07/29/2011 10:59 am ET | Updated Sep 28, 2011

Space History in DC -- Better the Second Time

Events of June 29, 2011

Between the 11 hours on my first weekend, various visits after work, and coming after-hours to see the Glenn lecture, the National Air and Space Museum now felt like familiar territory. So after work one fine Wednesday, I decided to check out what my boss Mr. Cabbage said was another "don't miss" space site on the National Mall- the meteorite collection at the National Museum of Natural History.

Now, even though I was there to see the meteorites, I went to the dinosaur hall first. Because that's just how it is. When you go to a natural history museum, you HAVE to go see the dinosaurs first. Being from New York, I obviously have high expectations when it comes to those kind of displays, but I have to say that while there aren't that many actual dinosaurs on display, the exhibits on prehistoric flying and marine reptiles are some of the best I've ever seen.

One of the things I most wanted to see in the museum was the Tower of Time mural showing the evolution of life on Earth that several of my science teachers have had posters of in their classrooms over the years. What always stuck with me was the final image of the mural- three human faces beneath a view of the Earth as seen from space. Did the artist choose that image to suggest that humans are the first species to realize the Earth is a planet in space? To show that now humans travel into space and take the evolutionary story to new settings? To underscore the fact that humans are now responsible for protecting the Earth and all the life that has evolved there? I like to think it's all three.

After the fossil halls, I headed up to the second floor to see the geology exhibits like I'd come for. The big star of the Smithsonian's geology exhibits, as most people know, is the Hope Diamond. (Contrary to popular belief, the diamond is named for one of its owners, Henry Phillip Hope, rather than the emotion.)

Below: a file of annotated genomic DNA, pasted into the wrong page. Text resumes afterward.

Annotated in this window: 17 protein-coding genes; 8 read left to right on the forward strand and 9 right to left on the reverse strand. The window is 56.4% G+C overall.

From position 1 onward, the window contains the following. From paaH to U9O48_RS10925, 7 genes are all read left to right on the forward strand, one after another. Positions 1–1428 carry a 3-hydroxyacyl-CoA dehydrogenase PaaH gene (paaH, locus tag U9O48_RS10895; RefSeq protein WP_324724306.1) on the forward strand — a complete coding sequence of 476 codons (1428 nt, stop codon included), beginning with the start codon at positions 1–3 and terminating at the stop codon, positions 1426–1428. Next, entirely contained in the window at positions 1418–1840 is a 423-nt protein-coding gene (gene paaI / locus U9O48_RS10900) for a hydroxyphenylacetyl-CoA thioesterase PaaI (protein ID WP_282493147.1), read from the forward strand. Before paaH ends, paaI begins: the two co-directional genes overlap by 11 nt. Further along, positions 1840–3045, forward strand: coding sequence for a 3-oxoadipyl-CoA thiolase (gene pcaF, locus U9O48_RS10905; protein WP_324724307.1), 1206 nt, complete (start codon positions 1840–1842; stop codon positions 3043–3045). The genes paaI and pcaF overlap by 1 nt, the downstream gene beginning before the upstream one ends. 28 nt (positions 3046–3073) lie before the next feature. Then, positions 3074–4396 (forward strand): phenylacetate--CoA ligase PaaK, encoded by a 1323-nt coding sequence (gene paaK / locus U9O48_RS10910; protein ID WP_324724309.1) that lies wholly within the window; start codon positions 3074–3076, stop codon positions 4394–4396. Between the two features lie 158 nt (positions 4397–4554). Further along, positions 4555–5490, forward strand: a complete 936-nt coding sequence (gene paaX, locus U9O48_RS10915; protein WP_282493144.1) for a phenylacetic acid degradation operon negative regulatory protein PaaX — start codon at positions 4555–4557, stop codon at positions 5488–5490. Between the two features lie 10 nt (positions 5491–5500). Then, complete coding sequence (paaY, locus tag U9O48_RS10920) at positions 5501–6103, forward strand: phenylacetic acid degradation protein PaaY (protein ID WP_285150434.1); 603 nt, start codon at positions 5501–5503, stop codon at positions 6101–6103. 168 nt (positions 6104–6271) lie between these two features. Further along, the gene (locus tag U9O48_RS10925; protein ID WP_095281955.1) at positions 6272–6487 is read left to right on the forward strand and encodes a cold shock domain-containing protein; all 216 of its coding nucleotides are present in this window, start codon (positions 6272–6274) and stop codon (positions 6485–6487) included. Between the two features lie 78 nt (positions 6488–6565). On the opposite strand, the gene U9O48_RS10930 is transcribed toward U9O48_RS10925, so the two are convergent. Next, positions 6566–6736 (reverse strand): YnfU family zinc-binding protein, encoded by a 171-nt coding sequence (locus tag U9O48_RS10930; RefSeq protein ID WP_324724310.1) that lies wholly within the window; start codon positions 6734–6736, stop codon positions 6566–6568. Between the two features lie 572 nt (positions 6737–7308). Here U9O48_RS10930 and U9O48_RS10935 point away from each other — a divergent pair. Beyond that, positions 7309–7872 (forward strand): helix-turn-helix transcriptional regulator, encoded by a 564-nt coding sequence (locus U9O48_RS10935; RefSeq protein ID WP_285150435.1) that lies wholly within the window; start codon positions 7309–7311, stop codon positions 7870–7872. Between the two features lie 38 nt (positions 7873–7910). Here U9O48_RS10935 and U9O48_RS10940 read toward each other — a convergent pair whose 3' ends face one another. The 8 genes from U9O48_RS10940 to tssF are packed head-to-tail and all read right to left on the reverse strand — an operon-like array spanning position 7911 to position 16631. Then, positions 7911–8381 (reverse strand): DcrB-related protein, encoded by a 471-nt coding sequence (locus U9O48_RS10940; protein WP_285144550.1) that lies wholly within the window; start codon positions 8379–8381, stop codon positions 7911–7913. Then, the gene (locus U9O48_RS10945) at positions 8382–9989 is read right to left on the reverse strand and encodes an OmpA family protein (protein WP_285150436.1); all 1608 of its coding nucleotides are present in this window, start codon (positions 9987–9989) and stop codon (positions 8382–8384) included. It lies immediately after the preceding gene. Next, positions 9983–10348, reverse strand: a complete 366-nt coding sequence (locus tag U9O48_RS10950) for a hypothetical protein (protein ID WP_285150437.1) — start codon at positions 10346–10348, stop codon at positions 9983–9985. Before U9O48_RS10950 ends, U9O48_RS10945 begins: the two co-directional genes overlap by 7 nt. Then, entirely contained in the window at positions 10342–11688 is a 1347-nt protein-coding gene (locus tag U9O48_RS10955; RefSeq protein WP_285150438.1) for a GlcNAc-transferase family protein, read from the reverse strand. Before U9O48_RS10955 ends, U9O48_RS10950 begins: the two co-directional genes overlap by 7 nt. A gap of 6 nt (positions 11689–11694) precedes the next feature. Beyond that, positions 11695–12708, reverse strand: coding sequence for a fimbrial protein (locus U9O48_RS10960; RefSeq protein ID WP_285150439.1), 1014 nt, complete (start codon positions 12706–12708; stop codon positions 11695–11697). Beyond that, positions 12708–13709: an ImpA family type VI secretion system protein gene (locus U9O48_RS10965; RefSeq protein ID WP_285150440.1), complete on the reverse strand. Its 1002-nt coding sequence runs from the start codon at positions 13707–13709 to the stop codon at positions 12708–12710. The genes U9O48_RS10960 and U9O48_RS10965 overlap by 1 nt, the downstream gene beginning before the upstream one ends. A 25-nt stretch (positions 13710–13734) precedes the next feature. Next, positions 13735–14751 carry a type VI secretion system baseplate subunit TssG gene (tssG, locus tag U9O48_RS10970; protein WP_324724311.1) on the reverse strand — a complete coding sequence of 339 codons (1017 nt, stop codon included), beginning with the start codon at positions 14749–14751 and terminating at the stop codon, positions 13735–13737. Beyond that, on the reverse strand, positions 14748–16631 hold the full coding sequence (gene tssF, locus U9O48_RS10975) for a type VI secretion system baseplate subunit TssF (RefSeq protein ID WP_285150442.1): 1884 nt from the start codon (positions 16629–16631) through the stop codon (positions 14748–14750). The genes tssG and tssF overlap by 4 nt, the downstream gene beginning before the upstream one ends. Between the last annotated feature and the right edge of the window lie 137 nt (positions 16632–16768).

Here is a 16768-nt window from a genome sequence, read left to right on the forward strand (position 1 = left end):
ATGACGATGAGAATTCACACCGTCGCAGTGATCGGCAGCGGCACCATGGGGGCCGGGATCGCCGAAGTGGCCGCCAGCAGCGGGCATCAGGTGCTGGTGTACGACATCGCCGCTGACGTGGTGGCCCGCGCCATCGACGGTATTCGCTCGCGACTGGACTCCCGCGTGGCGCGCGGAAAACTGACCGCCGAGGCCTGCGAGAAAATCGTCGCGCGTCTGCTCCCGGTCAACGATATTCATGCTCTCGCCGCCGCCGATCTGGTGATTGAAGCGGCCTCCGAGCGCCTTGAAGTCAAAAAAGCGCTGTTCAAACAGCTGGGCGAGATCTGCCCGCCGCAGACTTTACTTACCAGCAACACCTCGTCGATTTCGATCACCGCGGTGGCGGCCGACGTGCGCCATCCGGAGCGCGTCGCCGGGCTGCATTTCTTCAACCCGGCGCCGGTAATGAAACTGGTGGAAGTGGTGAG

I'd already seen the Hope on my 8th grade class' trip to Washington, and I'd seen the similar Wittelsbach-Graff diamond when it was on display at in New York last year, so when I entered the "Earth's Treasures" gallery where it's displayed, I took my time walking around looking at everything else first. And I was glad I did, because the other "treasures" were amazing. So I took my time enjoying and photographing those before I finally turned to the Hope.

Since I'd seen it before, I knew that while the Hope Diamond is rather big for a cut diamond, and especially for a rare blue diamond, it's not as big as most people imagine it will be- it's about the size of a walnut. (Not to fret, there ARE baseball- and softball-sized diamonds elsewhere in the gem halls.) So since I went in thinking "It's small" and not "It's big", the diamond actually seemed a little bigger than I remembered! (Maybe that had to do with the stylish new setting.)

Conclusion: The Hope Diamond is better the second time.